What fascinates me the most about learning a language is that it makes me able to speak to people whom would be difficult to communicate without that language. I do not mean that communication can be done just by speaking: making desperate gestures plus a little bit of broken English might be a typical way for many people to communicate interculturally, which might be good enough for some people However, being able to speak foreign languages does not only give us the chance to start a conversation or to liven it up, but it also makes the chat a lot easier for us to understand each other.

Foreign language learning can also broaden our horizons in many ways. For example, I have felt that the media do not necessarily report an incident in the exact same way, and in many cases, the content or the opinions about the topic vary considerably depending on the language it is used. You could compare and contrast the reports from multiple media if you know multiple languages. The media’s reliability might also be a problem, but at least we could compare, analyze and decide what the truth is.

Even though it might sound exaggerating, I think this is important in order to have your own opinion without being brainwashed by the media, society or government, and especially if you are dealing with International Relations. Therefore, language learning has the potential to enrich our life in many ways, and its benefits are countless. How to apply language learning to my life: that is the question.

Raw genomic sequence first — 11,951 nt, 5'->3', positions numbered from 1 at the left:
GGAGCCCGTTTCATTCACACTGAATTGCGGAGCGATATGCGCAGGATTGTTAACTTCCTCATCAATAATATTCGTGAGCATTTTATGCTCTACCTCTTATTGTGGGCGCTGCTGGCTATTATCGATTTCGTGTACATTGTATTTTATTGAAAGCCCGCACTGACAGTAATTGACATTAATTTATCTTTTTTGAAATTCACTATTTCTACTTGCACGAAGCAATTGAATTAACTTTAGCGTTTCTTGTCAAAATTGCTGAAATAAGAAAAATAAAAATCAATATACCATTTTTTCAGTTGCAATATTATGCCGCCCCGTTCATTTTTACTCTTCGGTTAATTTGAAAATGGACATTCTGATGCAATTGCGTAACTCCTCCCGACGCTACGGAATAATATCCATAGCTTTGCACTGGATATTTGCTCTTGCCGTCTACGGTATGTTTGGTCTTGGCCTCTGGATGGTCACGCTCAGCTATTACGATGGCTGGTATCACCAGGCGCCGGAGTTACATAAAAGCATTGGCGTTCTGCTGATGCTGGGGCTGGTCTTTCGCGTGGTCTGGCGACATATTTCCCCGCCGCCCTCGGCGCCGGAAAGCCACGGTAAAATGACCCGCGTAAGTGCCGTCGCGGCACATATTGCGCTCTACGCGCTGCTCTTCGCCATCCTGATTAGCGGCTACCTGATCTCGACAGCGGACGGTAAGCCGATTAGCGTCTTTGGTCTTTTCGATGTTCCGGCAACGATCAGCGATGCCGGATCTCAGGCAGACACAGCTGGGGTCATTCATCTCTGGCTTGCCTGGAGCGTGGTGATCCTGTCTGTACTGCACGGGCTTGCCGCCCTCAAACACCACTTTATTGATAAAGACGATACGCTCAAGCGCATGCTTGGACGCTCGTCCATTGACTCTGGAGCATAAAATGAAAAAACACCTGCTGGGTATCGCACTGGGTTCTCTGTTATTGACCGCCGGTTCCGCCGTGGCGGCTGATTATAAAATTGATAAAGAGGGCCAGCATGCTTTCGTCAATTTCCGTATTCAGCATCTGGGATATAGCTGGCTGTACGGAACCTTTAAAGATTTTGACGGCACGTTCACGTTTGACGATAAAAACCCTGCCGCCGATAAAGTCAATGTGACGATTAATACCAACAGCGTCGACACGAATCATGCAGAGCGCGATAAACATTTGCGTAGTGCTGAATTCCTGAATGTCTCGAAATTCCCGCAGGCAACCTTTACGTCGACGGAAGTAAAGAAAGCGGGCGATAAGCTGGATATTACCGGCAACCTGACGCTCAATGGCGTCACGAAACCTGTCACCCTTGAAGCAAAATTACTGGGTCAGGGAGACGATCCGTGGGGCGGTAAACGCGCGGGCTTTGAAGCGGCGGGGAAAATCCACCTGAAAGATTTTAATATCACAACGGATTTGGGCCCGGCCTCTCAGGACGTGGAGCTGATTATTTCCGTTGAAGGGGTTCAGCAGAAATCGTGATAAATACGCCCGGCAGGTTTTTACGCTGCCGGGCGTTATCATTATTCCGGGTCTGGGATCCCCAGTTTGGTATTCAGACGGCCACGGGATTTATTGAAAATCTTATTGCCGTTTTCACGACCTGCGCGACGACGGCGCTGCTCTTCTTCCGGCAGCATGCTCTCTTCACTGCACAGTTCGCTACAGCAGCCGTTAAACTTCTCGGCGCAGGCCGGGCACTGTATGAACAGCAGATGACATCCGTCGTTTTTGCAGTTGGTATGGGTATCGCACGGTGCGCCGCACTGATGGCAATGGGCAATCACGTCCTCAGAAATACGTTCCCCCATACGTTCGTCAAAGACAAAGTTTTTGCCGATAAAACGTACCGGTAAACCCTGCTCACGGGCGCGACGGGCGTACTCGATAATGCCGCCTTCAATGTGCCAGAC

What would it be our final goal of language learning? The purpose for learning a new language may vary from person to person, but I believe that learning a language is the process to get a new “tool,” and the question is how to manage it and make it beneficial to my life.Some people might have the acquisition of language certifications as their goal so that they can get a better job; others might learn a language just as their hobby, or as a preparation for a trip abroad.

As I have already said several times, I really enjoy learning languages, and if I were asked what my purpose of learning them is, I would simply answer, “to satisfy my curiosity.” I have perpetually felt this sense of inquisitiveness since my “trilingual” childhood, wondering how a word, phrase or expression would be said in other languages, and this feeling has not vanished at all. On the contrary, it is getting stronger, so much that I have gotten involved in more languages, and trying to polish each one of them. However, a “tool” would be a simple dusty object if one does not used it or does not know how to use it. Although it is going to be a long road to get to the point that I will be able to use my “tools” well and efficiently, I would like to keep going, meeting with foreign people speaking their language, and sharing my delight.